Each week, American Routes brings you Shortcuts, a sneak peek at our upcoming show. This week, we speak with American G.I. Rik De Lisle, who spun records for Armed Forces Network during the Cold War. He signed up for the military at 17, and in 1978 he was transferred to West Berlin. Rik’s rock broadcast made him a hero, especially among the East German audience who risked punishment to hear the electrifying sounds coming out of the west.
Rik De Lisle: They said, “Well, we have an opening in Berlin.” And I go, “Berlin, okay, that’s pretty cool. Yeah I’ll go there, let’s try it, let’s see what happens.” And so I like drove through East Germany, seeing a communist with an AK-47 behind every tree, and there were lots of them. And Berlin was populated by people who were looking for a place where they could live on the edge.
Nick Spitzer: So there’s a lot of hipsters and bohemians.
RDL: Oh, and the coolest thing was they all got along with each other. That means I could go into the slums of Berlin to see a concert in the basement of a bombed out building and nobody really cared. They knew I was a G.I. but now it’s like nighttime, let’s have a beer and watch David Bowie and Iggy Pop.
RDL: The AFN studios in Berlin were in a villa that used to belong to Von Ribbentrop, who was the finance minister for Hitler. When I got here in the late 70s, it still had the original furniture and stuff.
NS: A Third Reich furnished radio station.
RDL: Yeah absolutely.
NS: The idea of Armed Forces, or American Forces Radio Network was initially to entertain troops and keep them informed but it seems to me that you had an enormous effect on the consciousness of the Germans towards freedom, culture, America.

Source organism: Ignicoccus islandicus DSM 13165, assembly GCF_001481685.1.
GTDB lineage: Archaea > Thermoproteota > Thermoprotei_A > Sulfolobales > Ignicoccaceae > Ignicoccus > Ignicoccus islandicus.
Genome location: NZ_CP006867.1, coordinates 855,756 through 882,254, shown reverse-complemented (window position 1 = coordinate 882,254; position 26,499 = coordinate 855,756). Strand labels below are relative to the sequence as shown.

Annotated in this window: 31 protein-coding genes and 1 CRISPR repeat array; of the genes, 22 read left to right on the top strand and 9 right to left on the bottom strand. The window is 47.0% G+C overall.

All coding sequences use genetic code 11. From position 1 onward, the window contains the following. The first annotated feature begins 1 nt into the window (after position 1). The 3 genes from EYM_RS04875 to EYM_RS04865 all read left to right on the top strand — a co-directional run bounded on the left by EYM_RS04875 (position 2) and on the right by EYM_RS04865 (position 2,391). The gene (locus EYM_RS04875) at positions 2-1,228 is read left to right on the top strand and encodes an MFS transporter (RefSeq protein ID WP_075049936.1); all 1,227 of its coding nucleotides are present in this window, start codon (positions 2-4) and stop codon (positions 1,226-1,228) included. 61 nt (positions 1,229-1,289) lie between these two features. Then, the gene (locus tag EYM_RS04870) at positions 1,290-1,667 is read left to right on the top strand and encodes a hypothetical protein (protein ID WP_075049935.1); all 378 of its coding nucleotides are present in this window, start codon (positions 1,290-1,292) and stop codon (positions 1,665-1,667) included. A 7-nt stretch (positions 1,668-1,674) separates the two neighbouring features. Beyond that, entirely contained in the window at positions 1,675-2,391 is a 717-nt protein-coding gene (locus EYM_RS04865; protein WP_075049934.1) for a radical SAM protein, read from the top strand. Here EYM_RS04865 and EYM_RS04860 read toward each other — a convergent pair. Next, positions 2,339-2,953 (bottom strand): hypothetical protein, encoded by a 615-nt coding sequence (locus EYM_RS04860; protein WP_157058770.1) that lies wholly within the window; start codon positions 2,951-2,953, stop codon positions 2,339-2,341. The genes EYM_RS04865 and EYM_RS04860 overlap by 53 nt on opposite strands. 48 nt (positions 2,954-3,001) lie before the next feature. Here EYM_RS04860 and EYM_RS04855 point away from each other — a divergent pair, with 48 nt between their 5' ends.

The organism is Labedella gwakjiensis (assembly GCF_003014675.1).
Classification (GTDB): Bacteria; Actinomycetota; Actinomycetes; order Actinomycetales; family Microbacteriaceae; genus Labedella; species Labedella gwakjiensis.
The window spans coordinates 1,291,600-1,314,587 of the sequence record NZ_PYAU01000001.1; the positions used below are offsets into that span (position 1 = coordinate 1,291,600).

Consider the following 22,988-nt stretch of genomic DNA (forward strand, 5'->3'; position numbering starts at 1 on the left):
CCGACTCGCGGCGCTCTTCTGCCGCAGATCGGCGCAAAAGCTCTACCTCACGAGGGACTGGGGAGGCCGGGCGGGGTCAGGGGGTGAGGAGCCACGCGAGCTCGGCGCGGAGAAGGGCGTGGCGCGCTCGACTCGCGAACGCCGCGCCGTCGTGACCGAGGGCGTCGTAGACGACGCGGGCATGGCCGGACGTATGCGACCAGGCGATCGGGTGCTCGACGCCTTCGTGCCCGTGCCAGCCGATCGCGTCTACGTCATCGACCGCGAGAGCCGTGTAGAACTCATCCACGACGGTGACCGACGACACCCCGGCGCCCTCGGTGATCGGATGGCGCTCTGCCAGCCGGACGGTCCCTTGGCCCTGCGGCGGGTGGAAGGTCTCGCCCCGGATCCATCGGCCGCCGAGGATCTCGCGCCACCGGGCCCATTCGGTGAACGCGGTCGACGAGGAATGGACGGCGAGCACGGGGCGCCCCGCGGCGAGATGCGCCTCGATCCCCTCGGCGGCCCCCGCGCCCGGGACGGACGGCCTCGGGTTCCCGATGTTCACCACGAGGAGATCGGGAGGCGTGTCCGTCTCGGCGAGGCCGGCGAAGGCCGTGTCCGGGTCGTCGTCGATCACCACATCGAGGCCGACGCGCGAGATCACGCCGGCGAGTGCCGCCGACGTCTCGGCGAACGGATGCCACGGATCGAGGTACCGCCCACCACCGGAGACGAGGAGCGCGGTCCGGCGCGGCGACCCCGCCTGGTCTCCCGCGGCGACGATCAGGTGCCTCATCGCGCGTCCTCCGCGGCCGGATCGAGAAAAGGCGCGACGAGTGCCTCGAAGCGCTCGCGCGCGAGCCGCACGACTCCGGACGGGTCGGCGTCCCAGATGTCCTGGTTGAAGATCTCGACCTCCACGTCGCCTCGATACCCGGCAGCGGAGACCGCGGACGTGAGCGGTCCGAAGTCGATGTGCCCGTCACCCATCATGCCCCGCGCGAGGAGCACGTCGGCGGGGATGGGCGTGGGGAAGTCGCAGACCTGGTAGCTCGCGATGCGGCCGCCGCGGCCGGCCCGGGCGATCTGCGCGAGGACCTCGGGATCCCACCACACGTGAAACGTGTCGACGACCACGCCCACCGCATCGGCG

RDL: AFRTS refers to it as the shadow audience. It’s people who always listen, but you’re not broadcasting for them. I tend to meet a lot of people who used to listen to AFN, and they’d go, “Man you guys were really the voice of freedom. Life was hard all around me, but I could lock myself up in my room and turn on the radio.” It sort of smells like America, the thoughts of Highway 66, the idea that hey there’s something out there. Never thinking they’d ever get a chance to see it.
NS: What were your sentiments as we move towards the moment when the wall came down, and how did you feel when that happened?
RDL: When it came down? I was crying like everybody else. This was a monster, nobody, nobody ever thought this would ever happen. I mean we thought, at the radio station, we were broadcasting to people we would never see in our life. I watched on television in the news where Günter Schabowski, from the East German government said, “As of tomorrow, you’ll be able to go across the boarder.” I got to the radio station, and there were no parking spaces. And then I went, “Ah, those are East German cars, what the hell is going on here?” And I walked into the radio station and it was full of East Germans who when they came across the wall, didn’t go downtown Berlin, they came to the radio station.
NS: To meet the hosts.
NS: To meet the invisible people.
NS: Who had touched their lives with music.
NS: What’d they say to you? Did you sign autographs? I mean what was it like for you?
RDL: You bet! I mean you have to remember, if you got caught listening to us, you went to jail. So these people were risking, actually had to risk something to listen to us. Now that’s a commitment.
NS: Rik I want to thank you for speaking with me here on American Routes and being on the radio.
RDL: Hey thank you! An old guy like me loves to tell long stories.
To hear the full program, tune in Saturdays at 7 and Sundays at 6 on WWNO, or listen at americanroutes.org.